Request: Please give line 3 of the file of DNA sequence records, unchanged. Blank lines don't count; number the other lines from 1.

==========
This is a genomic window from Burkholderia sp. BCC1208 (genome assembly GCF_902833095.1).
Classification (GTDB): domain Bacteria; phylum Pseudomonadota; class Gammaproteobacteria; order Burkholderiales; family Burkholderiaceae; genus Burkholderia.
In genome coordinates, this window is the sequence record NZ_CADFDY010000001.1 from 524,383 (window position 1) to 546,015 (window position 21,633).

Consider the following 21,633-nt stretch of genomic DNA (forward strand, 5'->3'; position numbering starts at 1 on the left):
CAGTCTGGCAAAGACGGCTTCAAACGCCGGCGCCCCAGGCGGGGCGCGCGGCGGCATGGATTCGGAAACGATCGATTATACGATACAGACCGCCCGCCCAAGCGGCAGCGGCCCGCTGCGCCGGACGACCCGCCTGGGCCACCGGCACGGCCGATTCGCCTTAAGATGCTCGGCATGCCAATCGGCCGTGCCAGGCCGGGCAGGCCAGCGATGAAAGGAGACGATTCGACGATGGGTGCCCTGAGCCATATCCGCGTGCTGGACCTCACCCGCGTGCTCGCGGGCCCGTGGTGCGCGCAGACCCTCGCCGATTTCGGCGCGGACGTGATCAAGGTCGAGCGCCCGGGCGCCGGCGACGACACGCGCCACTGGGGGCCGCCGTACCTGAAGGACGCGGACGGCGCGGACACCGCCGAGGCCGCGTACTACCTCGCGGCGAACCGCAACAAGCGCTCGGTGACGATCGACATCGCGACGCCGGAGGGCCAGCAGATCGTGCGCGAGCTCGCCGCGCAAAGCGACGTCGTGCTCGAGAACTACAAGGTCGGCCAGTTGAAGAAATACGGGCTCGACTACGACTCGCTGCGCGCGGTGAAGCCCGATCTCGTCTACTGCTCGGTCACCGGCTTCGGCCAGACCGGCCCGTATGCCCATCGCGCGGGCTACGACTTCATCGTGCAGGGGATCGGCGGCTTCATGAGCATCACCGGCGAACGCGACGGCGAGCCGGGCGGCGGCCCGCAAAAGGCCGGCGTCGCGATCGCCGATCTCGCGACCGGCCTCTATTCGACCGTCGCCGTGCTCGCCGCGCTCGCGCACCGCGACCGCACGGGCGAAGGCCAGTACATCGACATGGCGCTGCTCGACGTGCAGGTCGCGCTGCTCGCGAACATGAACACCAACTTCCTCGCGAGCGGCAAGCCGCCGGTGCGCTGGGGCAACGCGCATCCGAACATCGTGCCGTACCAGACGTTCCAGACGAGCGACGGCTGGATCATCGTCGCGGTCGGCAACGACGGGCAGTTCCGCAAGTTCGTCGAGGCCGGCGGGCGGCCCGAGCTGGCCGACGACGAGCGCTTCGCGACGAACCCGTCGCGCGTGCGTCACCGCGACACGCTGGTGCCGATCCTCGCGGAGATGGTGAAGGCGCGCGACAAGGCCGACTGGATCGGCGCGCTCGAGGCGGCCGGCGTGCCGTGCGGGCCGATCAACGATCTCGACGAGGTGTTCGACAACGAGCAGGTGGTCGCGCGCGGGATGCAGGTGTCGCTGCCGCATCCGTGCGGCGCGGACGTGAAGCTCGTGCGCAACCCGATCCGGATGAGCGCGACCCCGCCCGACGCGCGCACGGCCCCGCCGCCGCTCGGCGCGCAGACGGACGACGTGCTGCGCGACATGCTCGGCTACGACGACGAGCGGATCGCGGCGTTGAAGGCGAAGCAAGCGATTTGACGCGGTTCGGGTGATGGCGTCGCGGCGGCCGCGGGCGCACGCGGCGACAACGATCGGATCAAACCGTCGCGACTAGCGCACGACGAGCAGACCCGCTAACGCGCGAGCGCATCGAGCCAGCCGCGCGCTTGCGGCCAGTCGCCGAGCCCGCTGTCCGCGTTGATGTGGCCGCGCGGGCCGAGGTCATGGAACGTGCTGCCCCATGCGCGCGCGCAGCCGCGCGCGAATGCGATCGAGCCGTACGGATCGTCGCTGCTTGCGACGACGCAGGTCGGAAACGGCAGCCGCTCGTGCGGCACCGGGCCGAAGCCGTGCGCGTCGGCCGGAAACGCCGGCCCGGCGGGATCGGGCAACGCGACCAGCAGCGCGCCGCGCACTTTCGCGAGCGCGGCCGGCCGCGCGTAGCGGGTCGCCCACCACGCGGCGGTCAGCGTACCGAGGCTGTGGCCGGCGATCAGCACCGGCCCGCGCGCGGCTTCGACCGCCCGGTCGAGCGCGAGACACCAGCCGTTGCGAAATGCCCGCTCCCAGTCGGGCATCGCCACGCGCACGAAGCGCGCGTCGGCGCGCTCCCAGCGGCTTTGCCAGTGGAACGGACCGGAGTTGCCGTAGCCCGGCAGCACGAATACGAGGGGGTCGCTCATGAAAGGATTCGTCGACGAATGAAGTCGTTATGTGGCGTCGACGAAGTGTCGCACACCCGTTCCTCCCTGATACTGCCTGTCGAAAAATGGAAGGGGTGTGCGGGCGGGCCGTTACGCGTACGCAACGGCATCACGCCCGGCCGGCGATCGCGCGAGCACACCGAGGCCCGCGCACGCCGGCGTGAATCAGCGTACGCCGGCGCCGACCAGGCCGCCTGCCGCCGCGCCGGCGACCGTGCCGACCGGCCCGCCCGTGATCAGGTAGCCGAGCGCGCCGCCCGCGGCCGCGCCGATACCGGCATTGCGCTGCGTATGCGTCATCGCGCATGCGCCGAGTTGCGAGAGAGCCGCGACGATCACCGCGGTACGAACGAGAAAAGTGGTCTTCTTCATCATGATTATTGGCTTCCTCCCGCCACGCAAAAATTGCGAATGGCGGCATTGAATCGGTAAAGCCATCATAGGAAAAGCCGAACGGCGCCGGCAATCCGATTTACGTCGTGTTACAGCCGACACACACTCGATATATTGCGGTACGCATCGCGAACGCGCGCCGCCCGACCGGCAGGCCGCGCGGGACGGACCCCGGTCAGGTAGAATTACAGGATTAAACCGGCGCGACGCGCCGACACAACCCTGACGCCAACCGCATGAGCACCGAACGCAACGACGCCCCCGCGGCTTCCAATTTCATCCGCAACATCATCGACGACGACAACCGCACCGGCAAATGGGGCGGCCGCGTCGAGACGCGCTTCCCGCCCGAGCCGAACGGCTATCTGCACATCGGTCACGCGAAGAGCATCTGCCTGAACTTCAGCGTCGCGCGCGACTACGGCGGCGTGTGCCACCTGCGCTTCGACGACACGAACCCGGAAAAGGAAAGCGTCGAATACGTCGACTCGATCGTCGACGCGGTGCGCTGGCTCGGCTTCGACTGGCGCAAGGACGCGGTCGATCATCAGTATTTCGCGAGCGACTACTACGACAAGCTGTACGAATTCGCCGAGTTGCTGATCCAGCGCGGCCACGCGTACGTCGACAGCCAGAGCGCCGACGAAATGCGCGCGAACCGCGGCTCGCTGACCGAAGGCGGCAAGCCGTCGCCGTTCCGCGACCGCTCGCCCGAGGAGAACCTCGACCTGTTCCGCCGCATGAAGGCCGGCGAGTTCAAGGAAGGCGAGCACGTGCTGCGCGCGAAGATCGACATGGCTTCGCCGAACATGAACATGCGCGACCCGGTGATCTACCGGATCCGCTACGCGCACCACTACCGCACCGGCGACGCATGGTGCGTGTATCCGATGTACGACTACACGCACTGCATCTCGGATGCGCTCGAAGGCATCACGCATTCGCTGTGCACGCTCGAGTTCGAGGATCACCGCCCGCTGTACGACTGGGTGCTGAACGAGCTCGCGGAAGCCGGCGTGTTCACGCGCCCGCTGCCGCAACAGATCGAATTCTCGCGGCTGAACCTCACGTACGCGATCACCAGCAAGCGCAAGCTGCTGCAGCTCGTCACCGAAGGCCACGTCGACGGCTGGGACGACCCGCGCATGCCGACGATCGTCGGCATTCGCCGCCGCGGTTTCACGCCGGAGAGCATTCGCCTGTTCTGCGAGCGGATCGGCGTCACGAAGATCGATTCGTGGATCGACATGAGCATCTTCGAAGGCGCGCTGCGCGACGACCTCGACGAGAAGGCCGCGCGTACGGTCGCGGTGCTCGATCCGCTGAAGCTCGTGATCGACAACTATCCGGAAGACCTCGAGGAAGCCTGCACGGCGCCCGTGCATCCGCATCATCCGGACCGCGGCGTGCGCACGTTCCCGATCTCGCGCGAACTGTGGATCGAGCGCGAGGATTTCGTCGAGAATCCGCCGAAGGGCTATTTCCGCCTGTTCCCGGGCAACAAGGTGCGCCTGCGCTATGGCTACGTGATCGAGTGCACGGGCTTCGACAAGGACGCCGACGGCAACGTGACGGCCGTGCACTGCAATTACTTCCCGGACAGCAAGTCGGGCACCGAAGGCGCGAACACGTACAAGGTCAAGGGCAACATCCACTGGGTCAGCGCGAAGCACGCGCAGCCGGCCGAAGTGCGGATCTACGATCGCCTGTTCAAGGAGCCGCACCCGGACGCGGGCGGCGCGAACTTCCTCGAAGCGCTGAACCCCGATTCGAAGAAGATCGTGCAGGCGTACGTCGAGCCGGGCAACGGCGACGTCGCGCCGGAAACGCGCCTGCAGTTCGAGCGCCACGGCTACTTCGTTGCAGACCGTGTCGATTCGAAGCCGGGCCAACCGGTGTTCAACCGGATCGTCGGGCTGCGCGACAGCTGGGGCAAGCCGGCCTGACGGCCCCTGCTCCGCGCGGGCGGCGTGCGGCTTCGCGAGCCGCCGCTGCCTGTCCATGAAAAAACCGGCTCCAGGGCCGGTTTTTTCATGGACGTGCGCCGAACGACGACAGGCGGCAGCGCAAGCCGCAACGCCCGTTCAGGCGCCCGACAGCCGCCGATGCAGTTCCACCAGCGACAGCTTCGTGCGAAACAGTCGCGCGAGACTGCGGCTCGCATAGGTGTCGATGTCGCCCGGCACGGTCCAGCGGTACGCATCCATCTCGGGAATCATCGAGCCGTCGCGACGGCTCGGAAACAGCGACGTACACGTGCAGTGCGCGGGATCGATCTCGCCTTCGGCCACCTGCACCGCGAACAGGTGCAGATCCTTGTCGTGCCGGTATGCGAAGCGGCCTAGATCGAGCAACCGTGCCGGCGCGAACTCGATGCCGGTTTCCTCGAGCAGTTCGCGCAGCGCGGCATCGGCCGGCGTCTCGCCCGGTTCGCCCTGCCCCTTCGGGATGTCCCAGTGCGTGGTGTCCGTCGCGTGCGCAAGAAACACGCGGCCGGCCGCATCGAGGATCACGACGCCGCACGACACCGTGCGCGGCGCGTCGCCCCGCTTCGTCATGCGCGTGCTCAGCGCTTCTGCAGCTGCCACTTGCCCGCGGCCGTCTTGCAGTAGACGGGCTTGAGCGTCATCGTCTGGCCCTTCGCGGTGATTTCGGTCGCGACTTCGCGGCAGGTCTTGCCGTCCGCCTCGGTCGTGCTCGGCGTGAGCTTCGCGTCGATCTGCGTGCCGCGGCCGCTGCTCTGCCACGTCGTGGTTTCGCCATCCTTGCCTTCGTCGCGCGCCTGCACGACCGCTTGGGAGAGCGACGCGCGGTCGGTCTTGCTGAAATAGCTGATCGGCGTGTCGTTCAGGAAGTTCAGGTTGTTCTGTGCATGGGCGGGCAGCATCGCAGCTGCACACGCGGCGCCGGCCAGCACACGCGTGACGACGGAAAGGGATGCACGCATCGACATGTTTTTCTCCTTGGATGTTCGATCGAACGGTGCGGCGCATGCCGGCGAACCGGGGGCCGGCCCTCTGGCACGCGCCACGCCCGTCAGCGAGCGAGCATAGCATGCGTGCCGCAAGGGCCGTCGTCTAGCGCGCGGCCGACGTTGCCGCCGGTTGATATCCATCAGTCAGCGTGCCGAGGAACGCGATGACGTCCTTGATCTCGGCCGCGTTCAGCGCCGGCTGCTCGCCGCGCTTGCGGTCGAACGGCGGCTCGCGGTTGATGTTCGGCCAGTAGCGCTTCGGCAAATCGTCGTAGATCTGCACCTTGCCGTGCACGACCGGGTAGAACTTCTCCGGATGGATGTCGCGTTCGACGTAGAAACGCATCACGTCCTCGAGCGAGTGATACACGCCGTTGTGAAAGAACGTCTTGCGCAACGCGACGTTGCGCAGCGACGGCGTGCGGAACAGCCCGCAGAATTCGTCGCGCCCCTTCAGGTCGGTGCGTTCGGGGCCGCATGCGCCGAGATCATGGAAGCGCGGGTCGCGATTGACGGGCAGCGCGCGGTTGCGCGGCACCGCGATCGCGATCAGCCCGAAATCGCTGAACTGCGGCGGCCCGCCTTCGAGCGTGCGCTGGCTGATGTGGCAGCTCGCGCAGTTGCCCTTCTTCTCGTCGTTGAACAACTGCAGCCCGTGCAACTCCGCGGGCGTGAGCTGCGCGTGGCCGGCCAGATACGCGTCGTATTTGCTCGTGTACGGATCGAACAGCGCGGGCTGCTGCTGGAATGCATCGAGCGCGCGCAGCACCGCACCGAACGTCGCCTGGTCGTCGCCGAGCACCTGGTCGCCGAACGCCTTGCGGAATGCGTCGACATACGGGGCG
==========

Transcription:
In genome coordinates, this window is the sequence record NZ_CADFDY010000001.1 from 524,383 (window position 1) to 546,015 (window position 21,633).